Bell Work. Describe Truman s plan for. Europe. How will his plan help prevent the spread of communism?

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2 Bell Work Describe Truman s plan for dealing with post-wwii Europe. How will his plan help prevent the spread of communism?

3 Objectives Explain how Mao Zedong and the communists gained power in China. Describe the causes and progress of the war in Korea. Identify the long-term effects of the Korean War

4 Communists Gain Control of China Since the Russian Revolution in 1917, the Soviets had hoped to spread communism to every corner of the world. They trained foreigners in Marxist Theory and revolutionary strategy. The Soviets were confident that communism would reach worldwide influence.

5 Civil War Divides China Before Japan invaded China in 1937, Nationalist leader Jiang Jieshi, known in the Unites States as Chiang Kai Shek, had been fighting a civil war against communists led by Mao Zedong. T h e y temporarily joined forces to fight Japan, the civil war resumed with a new fury after the war ended. The Soviet Union supported Mao, while the United States sent several billion of dollars in aid to Jiang. American leaders feared that Jiang s defeat would create a communist superpower spanning most of Asia. Jiang s regime proved unequal to the task. Nationalist generals were reluctant to fight Chinese people faced starvation. Corrupt officials pocketed the U.S. aid dollars.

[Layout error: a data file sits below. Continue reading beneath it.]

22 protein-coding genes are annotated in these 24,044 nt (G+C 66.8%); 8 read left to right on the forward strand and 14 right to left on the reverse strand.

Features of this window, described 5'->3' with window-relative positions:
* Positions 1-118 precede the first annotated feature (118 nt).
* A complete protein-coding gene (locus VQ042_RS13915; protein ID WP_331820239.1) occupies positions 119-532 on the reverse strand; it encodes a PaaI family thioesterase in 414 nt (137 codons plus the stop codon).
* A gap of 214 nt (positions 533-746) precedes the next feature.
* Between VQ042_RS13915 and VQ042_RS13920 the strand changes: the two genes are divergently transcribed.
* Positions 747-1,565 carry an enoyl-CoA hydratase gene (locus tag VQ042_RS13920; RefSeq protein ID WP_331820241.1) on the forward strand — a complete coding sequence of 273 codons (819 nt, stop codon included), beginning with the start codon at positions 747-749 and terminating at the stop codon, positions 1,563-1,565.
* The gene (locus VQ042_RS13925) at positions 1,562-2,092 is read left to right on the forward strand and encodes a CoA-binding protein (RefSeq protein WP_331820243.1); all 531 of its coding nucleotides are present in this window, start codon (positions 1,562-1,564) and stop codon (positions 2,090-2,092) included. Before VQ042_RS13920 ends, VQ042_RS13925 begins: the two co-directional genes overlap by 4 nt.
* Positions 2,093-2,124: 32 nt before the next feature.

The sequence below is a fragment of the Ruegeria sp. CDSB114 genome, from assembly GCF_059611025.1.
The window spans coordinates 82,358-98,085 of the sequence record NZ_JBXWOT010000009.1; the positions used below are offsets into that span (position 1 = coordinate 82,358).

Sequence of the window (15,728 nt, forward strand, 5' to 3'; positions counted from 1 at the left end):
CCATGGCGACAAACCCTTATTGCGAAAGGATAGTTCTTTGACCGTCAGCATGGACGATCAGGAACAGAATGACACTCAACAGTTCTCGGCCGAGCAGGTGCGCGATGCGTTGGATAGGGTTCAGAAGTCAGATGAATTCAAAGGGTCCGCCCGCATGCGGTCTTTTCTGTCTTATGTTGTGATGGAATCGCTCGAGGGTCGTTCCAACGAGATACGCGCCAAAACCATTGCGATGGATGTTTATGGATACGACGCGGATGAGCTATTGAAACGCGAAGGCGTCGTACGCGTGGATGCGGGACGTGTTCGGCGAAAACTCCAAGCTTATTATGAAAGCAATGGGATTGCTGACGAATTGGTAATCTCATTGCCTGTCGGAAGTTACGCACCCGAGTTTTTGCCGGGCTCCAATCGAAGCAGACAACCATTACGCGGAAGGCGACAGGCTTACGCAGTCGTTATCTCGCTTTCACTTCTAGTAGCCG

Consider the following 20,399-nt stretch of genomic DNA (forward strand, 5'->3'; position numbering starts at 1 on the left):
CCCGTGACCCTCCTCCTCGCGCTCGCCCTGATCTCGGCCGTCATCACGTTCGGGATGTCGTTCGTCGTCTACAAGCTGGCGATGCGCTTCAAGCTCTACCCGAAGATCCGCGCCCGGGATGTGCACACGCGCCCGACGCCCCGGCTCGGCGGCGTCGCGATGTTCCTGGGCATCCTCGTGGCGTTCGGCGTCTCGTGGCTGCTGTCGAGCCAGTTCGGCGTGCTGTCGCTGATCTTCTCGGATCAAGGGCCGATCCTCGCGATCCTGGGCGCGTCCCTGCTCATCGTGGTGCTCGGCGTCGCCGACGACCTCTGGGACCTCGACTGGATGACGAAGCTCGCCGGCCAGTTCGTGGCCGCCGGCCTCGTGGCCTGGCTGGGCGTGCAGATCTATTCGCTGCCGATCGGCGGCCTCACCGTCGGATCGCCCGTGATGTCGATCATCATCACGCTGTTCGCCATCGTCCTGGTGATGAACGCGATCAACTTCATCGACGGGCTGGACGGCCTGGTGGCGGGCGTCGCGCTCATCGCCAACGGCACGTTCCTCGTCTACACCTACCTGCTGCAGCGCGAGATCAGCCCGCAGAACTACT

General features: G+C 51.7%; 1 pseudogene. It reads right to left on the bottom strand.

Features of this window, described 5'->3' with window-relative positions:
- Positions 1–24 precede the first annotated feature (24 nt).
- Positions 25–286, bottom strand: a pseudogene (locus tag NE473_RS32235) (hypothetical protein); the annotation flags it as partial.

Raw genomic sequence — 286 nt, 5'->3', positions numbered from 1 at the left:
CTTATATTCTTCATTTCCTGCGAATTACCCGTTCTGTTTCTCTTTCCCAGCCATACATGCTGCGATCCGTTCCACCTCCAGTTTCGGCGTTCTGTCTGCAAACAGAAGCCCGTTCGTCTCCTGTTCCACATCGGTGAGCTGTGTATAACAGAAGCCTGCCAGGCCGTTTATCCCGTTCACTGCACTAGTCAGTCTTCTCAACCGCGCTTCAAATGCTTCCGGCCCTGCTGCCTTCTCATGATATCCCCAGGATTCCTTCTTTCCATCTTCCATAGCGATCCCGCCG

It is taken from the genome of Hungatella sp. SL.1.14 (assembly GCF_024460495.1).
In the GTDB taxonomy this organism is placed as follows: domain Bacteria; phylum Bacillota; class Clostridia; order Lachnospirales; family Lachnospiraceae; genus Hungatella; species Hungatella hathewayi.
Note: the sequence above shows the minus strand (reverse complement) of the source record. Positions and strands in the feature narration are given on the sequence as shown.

6 Before WWII, China had been torn apart by a brutal civil war. Pro-government Nationalists Led by Jiang Jieshi Supported by the United States Communist revolutionaries Led by Mao Zedong Supported by the Soviet Union

7 Communists Win in China In 1948, Mao s forces dominated the war. Jiang appealed to the Americans for military help, but the U.S. government had no intentions of sending American troops. Jiang fled the Chinese mainland, taking control of the large offshore island of Taiwan. Mao s communists then took control of the world s most populous country, renaming it the People s Republic of China. The communists now controlled one fourth of the world s landmass and one third of its population.

8 Americans Fight in Korea The focus of attention turned to the peninsula of Korea. Once controlled by Japan, Korea had been divided into two independent countries by the United States and the Soviet Union after World War II. The dividing line was set at the 38th parallel of latitude. In North Korea, the Soviets installed a communist government and equipped its armed forces. The United States provided smaller amounts of aid to noncommunist South Korea.

9 North Korea Invades South Korea On June 25, 1950, North Korean forces attacked across the 38th parallel. The 90,000 North Korean troops were armed with powerful tanks and other Soviet weapons. Within days, the northerners overtook the South Korean capital of city of Seoul and set out after the retreating South Korean army.

10 U.S. Forces Defend South Korea President Truman remembered how the policy of appeasement had failed to check the German aggression that sparked World War II. Determined that history would not repeat itself, he announced that the United States would aid South Korea. Within days the United Nations Security Council voted unanimously to follow Truman s lead, recommending that the Members of the United Nations furnish such assistance to restore international peace and security in the area. Undoubtedly, the Soviet Union would have used its veto power to block the UN resolution, if it had been presented for the vote. However, the Soviets had been boycotting Security Council sessions because the UN had refused to seat Mao s People s Republic of China.